Your wedding was perfect. Everything went as planned, the best man didn’t make an embarrassing speech, and your now-husband didn’t leave you jilted at the alter. But then the day comes when you receive the proofs of your wedding photos, and suddenly, you’re faced with a nuptial nightmare you never saw coming: your wedding photos are awful.

For Pop Photo reader Billi Hughes, this grim nightmare became reality. She didn’t just choose her photographer on a whim either – the photographer she worked with she knew very well, and she knew his work. She worked as his assistant before asking him to document her wedding. He shot weddings consistently and had two and a half years of experience, and according to her, he never fell short until he shot her wedding.

The photographer provided her with washed out images that showed no detail in her dress, there are no close ups, many of the images were blurry, there wasn’t a single picture of the bride alone, and the photos couldn’t be framed because the photographer had placed heads were near the top of the frame in every group shot.

When she confronted the photographer, he said, “Sorry you did not like them, tough.”

We asked some of the best wedding photographers in the world how you can prevent this wedding photography nightmare from happening to you.

1. Plan Ahead
It’s important to book your wedding photographer at least nine months before your wedding. According to California based wedding photographer Bambi Cantrell, in some areas, like the San Francisco Bay, booking a year in advance is smart. Also, think about when you are having your wedding. If you are getting married in the spring or summer, find your photographer as soon as you’ve set the date. Cantrell advises, “Don’t wait till the last minute. All of the great [photographers] will be gone.”

2. Choose the splurge over the steal
When searching for your photographer, keep in mind that when your wedding is all said and done, no one is going to remember what you ate or what music was played, they are going to remember what they see in your spectacular wedding photographs. If you fall in love with a certain photographer’s style, but think their rates are steep, remember that your wedding photographer should constitute a substantial amount of your budget.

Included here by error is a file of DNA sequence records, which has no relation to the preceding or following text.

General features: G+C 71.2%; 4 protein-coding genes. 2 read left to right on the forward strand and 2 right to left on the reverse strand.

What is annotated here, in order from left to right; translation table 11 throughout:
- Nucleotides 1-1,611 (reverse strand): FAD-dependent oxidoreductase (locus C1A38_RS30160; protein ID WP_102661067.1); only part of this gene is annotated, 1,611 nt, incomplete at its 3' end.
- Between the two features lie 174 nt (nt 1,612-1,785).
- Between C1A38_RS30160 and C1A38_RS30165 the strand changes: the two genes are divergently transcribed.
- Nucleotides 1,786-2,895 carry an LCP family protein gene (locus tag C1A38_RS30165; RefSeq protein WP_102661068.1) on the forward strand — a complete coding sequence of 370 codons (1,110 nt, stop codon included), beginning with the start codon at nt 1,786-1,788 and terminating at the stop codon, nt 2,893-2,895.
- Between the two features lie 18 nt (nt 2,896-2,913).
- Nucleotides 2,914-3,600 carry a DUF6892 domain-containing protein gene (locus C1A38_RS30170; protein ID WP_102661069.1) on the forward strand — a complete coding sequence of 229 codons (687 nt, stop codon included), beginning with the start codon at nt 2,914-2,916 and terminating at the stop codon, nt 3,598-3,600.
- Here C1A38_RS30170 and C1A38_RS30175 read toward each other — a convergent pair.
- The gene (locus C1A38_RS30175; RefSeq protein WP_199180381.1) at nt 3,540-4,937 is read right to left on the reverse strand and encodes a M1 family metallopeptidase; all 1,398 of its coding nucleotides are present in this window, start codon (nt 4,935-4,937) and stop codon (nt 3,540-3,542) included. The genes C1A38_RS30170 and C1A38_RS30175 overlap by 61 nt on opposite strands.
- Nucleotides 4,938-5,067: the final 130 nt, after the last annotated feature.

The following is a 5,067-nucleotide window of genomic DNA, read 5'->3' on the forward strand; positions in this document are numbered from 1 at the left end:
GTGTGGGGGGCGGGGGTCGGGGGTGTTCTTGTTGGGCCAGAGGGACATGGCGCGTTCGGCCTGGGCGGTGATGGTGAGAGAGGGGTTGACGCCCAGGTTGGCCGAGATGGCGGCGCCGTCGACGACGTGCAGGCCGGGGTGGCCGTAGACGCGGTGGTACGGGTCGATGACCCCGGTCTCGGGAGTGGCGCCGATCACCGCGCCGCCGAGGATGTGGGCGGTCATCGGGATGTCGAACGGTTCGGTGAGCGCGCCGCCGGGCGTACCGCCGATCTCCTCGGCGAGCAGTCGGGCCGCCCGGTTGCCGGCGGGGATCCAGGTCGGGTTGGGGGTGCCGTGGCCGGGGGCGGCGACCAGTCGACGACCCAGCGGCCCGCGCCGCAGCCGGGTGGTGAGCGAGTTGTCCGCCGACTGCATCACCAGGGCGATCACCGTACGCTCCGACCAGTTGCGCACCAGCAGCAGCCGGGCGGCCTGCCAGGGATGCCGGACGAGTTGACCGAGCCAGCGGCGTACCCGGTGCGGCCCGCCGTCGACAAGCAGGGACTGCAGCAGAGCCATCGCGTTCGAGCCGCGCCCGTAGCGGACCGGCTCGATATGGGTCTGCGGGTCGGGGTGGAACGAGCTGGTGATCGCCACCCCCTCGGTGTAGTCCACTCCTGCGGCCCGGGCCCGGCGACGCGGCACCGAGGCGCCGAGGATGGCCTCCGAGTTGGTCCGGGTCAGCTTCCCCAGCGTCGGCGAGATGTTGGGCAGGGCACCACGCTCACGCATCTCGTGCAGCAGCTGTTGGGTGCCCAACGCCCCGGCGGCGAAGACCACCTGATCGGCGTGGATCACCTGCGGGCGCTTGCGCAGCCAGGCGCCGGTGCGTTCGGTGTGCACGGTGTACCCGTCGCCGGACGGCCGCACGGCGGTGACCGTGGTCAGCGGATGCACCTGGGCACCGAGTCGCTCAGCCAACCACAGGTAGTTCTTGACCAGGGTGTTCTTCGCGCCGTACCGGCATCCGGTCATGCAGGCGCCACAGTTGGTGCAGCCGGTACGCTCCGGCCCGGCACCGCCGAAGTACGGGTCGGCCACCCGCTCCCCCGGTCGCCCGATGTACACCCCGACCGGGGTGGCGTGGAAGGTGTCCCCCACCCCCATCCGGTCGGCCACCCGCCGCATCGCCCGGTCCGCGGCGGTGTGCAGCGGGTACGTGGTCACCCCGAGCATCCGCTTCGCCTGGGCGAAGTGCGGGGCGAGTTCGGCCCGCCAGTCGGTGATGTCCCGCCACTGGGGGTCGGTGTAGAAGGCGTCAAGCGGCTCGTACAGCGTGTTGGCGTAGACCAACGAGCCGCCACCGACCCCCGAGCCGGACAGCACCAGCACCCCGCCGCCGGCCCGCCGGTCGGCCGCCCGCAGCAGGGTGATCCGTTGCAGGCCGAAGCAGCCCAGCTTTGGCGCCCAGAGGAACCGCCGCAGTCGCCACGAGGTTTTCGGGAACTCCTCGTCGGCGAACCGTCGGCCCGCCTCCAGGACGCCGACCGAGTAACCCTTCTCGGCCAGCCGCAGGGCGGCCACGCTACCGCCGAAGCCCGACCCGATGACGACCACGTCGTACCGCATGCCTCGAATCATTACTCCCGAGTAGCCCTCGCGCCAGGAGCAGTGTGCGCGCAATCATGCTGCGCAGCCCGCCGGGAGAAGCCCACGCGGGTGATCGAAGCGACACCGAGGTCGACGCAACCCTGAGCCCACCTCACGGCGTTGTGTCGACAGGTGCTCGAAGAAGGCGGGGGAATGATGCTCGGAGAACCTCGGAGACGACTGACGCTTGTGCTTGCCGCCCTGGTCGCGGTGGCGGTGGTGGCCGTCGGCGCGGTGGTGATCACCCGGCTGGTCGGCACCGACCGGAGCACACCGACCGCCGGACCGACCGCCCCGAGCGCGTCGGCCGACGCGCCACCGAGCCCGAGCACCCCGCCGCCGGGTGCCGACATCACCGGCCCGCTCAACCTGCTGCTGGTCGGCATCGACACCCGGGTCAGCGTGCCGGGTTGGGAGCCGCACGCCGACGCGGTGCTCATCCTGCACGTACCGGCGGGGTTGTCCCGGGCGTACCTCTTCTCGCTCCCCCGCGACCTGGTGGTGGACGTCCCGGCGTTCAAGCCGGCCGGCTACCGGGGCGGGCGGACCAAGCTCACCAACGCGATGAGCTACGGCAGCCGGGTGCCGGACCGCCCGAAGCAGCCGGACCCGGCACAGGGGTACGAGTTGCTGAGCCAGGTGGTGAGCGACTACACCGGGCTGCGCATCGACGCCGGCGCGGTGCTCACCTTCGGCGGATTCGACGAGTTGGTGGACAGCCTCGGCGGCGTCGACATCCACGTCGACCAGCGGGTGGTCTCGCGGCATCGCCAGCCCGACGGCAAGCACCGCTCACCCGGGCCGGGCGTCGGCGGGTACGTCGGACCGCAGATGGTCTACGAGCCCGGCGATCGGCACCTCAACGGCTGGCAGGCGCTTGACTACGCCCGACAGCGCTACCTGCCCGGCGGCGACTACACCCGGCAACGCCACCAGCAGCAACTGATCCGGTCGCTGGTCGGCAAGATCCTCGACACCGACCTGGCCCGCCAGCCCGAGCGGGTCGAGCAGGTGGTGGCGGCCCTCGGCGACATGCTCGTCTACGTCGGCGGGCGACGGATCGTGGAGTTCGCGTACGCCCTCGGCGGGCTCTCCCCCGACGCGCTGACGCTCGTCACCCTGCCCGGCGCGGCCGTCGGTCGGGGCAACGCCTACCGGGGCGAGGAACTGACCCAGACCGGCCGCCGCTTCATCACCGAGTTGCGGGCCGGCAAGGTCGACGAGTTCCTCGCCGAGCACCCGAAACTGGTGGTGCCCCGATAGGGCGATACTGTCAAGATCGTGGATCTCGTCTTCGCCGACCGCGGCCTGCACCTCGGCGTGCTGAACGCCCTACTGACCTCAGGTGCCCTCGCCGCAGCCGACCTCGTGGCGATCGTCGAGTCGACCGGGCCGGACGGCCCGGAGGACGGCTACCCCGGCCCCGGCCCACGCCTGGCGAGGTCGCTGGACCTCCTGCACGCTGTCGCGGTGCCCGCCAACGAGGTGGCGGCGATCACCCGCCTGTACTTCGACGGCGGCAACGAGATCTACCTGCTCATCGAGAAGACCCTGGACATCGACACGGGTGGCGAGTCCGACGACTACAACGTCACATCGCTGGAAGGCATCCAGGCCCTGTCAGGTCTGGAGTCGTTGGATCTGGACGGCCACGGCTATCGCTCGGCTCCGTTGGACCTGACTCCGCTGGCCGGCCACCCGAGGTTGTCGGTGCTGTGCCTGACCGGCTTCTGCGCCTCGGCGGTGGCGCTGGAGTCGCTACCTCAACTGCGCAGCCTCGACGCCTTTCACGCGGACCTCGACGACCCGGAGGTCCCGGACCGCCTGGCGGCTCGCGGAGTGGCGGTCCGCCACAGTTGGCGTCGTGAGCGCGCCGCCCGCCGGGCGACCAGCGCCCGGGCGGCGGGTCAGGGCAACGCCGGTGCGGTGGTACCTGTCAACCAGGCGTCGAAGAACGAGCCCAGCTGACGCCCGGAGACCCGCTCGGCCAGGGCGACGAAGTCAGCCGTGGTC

According to Cantrell, “Your wedding photographs are the only lasting item from your wedding day, and this is not one of the areas you want to cut cost.”

She also cautions, “Be wary of ‘too good to be true’ deals . . . Be curious about hiring any photographer willing to deeply discount his work. Wedding photography is a great deal of work, not to mention pressure. Remember, in this area, you get what you pay for.”

3. Sign a contract
According to southern California based wedding photographer Jose Villa, the first thing any wedding photographer should do with a client is sign a contract. If you find a photographer who doesn’t ask you to sign a contract, seriously consider choosing another photographer. If you ask a photographer to enter into a contract with you, and he refuses, find someone else to shoot your wedding.

“I always have signed contracts. No questions asked . . . even with my friends. It’s just too risky to have these type of issues after the weddings had been shot,” said Villa.

According to Cantrell, contracts are incredibly important. “There should be information in it that provides compensation if neglect is found,” she said. Hughes didn’t sign a contract, and even though she was incredibly displeased with her wedding photos, she has no concrete rights to receive a refund since her and the photographer did not enter into contract. Contracts protect both the client and photographer, and are truly essential when dealing with an event that you can never do over.

4. Do Your Homework
Although it is your photographer’s job to have everything running smoothly the day of your wedding, do not assume this will be the case. Leaving everything in the hands of a single person will leave you powerless. In Hughes’ situation, she forgot to print out the selected poses she wanted taken at her wedding. Yes, the photographer should have taken care of this, but if she had been able to print out the poses, he would not have been able to use that as an excuse for providing her with poor quality images, which he later did when she confronted him about her photographs. The more leg work you do on your end, the less reason your photographer will have not to live up to his or her work, so stay on top of things – it will ensure that your photographer does as well.

5. Be on time
Although it may sound obvious, Cantrell recommends that you be punctual. If you are on time, the more time your photographer will have to do their job. Cantrell likes that the entire wedding party be ready for photographs three hours before the wedding. While this may sound extreme, the bride is more likely to be relaxed three hours before the wedding, as opposed to one hour before. Wedding photos are not something you that should be rushed, so it is imperative that you make sure things are running according to schedule.

Hopefully, you never find yourself in Hughes’ situation. If you’re savvy about choosing a wedding photographer, it’s likely that you’ll have spectacular images to document your wedding day.